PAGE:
Radiofrequency Ablation (RFA) is a minimally invasive interventional radiology procedure that uses heat produced by radio waves to kill abnormal cells. Heat is very effective at eliminating cancerous cells, stopping any further growth. RFA is commonly used as part of a cancer treatment plan. During RFA, imaging technologies such as ultrasound or CT help the physician clearly see the affected tissue, and a thin needle equipped with an electrode is applied to the tumor. As controlled currents of energy impact the tissue, the heat generated destroys the cells. Healthy cells grow back in their place. RFA is able to treat malignant or pre-cancerous masses that may be embedded in tissue or in areas otherwise difficult to access.

Why Radiofrequency Ablation (RFA) is Performed

Radiofrequency ablation is considered a complementary treatment for cancer (as opposed to a primary treatment). Patients with multiple small tumors affecting a single organ may also benefit from RFA. It is often recommended when a patient has a small cancerous mass that is creating pain or other physical discomfort.  Physicians take several factors into account when determining if RFA is an appropriate treatment option for a patient. Age, previous treatment and response, overall medical status, and cancer stage all play a role in the decision making process. Cancers in which RFA is commonly utilized include:

  • Breast
  • Bone
  • Kidney
  • Liver
  • Lung
  • Prostate

What to Expect During Radiofrequency Ablation (RFA)

Radiofrequency ablation is typically performed in an outpatient setting with a possible overnight stay for observation. That decision usually depends on the area or organ being ablated and the patient’s current overall medical status. To start, patients are given conscious sedation and local anesthesia is used to numb the area of skin where a small incision will be made. The interventional radiologist guides a long, thin needle with an electrode at the tip through the incision and into the diseased tissue. Imaging guidance helps the provider perform this procedure safely. Once the needle is at the tumor site, radio wave energy is applied to the tumor. It may take several placements on the mass to destroy it completely. The physician will also apply the heat to a margin of healthy tissue to ensure no malignant cells remain. After the treatment, a bandage covers the incision site. The procedure may take two to four hours in total, depending on the size of the tumor, number of tumors, and the organ involved.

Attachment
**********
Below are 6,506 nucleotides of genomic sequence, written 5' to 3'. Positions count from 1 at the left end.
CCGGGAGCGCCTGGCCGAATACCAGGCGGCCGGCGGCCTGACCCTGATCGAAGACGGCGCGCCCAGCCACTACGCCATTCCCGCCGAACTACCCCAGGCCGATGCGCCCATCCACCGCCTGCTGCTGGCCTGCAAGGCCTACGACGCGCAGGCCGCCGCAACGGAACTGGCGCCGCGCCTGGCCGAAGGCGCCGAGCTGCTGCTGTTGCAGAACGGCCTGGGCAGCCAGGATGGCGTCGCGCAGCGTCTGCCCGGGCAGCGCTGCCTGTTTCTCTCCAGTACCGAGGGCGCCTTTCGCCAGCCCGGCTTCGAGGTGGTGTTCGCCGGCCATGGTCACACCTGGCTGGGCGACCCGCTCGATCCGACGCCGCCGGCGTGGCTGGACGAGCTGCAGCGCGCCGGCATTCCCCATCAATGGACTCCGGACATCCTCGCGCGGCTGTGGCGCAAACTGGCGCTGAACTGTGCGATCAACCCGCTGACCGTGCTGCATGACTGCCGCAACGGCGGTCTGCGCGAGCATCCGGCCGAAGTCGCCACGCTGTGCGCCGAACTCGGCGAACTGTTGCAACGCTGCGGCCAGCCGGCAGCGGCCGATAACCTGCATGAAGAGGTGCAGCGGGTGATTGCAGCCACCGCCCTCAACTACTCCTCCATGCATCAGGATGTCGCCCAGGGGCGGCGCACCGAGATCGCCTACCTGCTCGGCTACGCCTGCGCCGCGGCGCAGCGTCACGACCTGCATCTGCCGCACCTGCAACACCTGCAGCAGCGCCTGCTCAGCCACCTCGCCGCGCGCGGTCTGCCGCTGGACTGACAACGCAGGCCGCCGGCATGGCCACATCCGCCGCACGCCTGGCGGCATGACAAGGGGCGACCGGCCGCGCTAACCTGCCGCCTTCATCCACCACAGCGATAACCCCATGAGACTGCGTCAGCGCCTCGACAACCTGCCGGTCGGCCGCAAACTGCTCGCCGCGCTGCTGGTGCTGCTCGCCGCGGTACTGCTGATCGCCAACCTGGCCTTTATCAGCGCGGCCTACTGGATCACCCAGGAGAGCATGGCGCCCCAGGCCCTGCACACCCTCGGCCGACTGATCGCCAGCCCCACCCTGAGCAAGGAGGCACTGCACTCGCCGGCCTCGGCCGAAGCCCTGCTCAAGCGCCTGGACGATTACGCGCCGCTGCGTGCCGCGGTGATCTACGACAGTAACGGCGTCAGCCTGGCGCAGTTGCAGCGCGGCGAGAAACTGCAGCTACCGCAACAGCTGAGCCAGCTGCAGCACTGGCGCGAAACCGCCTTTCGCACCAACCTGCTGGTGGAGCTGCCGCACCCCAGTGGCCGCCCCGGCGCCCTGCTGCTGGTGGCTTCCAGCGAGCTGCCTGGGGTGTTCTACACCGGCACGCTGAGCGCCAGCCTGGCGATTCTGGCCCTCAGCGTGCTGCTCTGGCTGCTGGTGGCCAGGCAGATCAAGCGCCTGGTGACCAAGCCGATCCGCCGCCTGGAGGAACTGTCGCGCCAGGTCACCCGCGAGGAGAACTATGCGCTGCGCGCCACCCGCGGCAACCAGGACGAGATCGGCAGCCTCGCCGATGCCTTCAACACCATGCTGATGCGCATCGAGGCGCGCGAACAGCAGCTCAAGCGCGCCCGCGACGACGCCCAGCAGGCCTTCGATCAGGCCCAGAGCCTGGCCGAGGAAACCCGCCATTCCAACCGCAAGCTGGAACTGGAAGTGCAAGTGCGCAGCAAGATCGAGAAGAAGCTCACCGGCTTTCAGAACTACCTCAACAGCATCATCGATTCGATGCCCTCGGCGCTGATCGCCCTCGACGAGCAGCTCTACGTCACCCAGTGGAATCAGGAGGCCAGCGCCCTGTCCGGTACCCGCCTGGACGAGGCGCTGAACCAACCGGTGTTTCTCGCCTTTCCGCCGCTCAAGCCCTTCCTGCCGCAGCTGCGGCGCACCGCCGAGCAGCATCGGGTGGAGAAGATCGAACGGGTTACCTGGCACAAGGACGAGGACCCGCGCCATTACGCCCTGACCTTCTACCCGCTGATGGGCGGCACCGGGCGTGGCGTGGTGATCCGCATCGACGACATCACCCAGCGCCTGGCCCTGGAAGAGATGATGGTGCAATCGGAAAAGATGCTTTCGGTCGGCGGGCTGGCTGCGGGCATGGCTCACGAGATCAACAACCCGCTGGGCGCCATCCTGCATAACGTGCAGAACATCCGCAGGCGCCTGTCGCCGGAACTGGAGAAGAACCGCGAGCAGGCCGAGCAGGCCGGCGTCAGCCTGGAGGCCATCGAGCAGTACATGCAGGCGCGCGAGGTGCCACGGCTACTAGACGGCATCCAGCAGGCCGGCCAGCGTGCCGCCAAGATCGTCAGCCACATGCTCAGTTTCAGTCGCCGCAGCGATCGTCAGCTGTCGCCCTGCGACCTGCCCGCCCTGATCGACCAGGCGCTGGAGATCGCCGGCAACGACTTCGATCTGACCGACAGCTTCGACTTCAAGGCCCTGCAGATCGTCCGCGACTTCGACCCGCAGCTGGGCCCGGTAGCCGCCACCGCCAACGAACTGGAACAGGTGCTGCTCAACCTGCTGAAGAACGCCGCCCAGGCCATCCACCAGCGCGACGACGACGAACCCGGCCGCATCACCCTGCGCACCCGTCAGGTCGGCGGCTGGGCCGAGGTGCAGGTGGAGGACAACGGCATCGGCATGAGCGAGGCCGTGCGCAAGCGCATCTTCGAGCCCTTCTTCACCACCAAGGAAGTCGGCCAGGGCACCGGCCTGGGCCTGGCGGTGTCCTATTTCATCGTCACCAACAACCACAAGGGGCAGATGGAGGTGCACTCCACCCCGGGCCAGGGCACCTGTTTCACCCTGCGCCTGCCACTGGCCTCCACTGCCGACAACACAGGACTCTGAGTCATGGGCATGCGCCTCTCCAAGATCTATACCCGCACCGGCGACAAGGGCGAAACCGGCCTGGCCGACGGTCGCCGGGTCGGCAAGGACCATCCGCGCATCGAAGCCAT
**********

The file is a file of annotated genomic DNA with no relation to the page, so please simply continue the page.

Risks and Benefits of Radiofrequency Ablation (RFA)

Radiofrequency ablation (RFA) is generally well-tolerated and has high success in stopping the further spread of cancerous cells. In addition to eliminating these malignant cells via heat, the approach also incites an inflammatory response to increase cell destruction. Most patients report very little discomfort following the procedure, which generally does not produce many side effects or complications. However, as RFA is a medical procedure, there is risk. Bleeding, infection at the probe insertion site, and unintended damage to healthy tissue and nearby organs are risks. The imaging guidance used during the procedure helps minimize the likelihood of these issues.

How to Prepare for Radiofrequency Ablation

Patients will likely need routine bloodwork to check their overall immune status and blood clotting ability before radiofrequency ablation. The care team will ask about all current medications and counsel the patient on any that should be paused ahead of the RFA appointment. A team member will also give instructions on when to stop eating and drinking prior to the procedure.

Post Radiofrequency Ablation

The patient will move to a recovery room after the radiofrequency ablation procedure. Any pain or nausea will be treated during this time, as needed. Patients usually return home after a single night hospital stay. Depending on the level of pain at discharge, prescription pain relief may be ordered. Pain should resolve within a few days. Follow-up CT scans will be scheduled to check the ablation site to ensure that no cancerous cells have returned. If it is found that cancerous cells have returned, another RFA treatment may be recommended.

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